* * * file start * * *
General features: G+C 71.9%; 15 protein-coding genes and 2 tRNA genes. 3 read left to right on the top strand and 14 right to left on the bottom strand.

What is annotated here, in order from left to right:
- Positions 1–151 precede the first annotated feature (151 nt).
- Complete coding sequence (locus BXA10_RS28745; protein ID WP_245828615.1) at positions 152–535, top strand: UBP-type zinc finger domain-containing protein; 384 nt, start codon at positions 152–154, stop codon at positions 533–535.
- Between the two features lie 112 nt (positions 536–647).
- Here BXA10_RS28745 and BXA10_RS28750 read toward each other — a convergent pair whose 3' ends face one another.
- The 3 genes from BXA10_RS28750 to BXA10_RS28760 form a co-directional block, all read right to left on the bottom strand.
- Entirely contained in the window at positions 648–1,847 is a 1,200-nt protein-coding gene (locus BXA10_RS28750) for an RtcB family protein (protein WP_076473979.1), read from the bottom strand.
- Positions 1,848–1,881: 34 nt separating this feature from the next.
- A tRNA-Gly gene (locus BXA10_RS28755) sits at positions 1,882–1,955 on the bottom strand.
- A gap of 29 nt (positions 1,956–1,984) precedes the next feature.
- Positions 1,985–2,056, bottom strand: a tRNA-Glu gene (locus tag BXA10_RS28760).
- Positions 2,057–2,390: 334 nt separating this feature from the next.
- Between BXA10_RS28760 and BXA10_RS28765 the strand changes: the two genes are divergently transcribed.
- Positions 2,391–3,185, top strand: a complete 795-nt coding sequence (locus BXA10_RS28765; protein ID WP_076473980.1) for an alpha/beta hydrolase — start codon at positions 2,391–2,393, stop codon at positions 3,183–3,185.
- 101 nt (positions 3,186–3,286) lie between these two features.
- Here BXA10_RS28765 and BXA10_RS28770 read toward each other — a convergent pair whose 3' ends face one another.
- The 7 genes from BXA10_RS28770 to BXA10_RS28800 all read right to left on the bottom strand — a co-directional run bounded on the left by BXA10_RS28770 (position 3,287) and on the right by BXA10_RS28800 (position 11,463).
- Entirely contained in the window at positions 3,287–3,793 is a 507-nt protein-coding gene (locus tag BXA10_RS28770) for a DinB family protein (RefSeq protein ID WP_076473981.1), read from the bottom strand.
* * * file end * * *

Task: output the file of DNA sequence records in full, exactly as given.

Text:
General features: G+C 71.9%; 15 protein-coding genes and 2 tRNA genes. 3 read left to right on the top strand and 14 right to left on the bottom strand.

What is annotated here, in order from left to right:
- Positions 1–151 precede the first annotated feature (151 nt).
- Complete coding sequence (locus BXA10_RS28745; protein ID WP_245828615.1) at positions 152–535, top strand: UBP-type zinc finger domain-containing protein; 384 nt, start codon at positions 152–154, stop codon at positions 533–535.
- Between the two features lie 112 nt (positions 536–647).
- Here BXA10_RS28745 and BXA10_RS28750 read toward each other — a convergent pair whose 3' ends face one another.
- The 3 genes from BXA10_RS28750 to BXA10_RS28760 form a co-directional block, all read right to left on the bottom strand.
- Entirely contained in the window at positions 648–1,847 is a 1,200-nt protein-coding gene (locus BXA10_RS28750) for an RtcB family protein (protein WP_076473979.1), read from the bottom strand.
- Positions 1,848–1,881: 34 nt separating this feature from the next.
- A tRNA-Gly gene (locus BXA10_RS28755) sits at positions 1,882–1,955 on the bottom strand.
- A gap of 29 nt (positions 1,956–1,984) precedes the next feature.
- Positions 1,985–2,056, bottom strand: a tRNA-Glu gene (locus tag BXA10_RS28760).
- Positions 2,057–2,390: 334 nt separating this feature from the next.
- Between BXA10_RS28760 and BXA10_RS28765 the strand changes: the two genes are divergently transcribed.
- Positions 2,391–3,185, top strand: a complete 795-nt coding sequence (locus BXA10_RS28765; protein ID WP_076473980.1) for an alpha/beta hydrolase — start codon at positions 2,391–2,393, stop codon at positions 3,183–3,185.
- 101 nt (positions 3,186–3,286) lie between these two features.
- Here BXA10_RS28765 and BXA10_RS28770 read toward each other — a convergent pair whose 3' ends face one another.
- The 7 genes from BXA10_RS28770 to BXA10_RS28800 all read right to left on the bottom strand — a co-directional run bounded on the left by BXA10_RS28770 (position 3,287) and on the right by BXA10_RS28800 (position 11,463).
- Entirely contained in the window at positions 3,287–3,793 is a 507-nt protein-coding gene (locus tag BXA10_RS28770) for a DinB family protein (RefSeq protein ID WP_076473981.1), read from the bottom strand.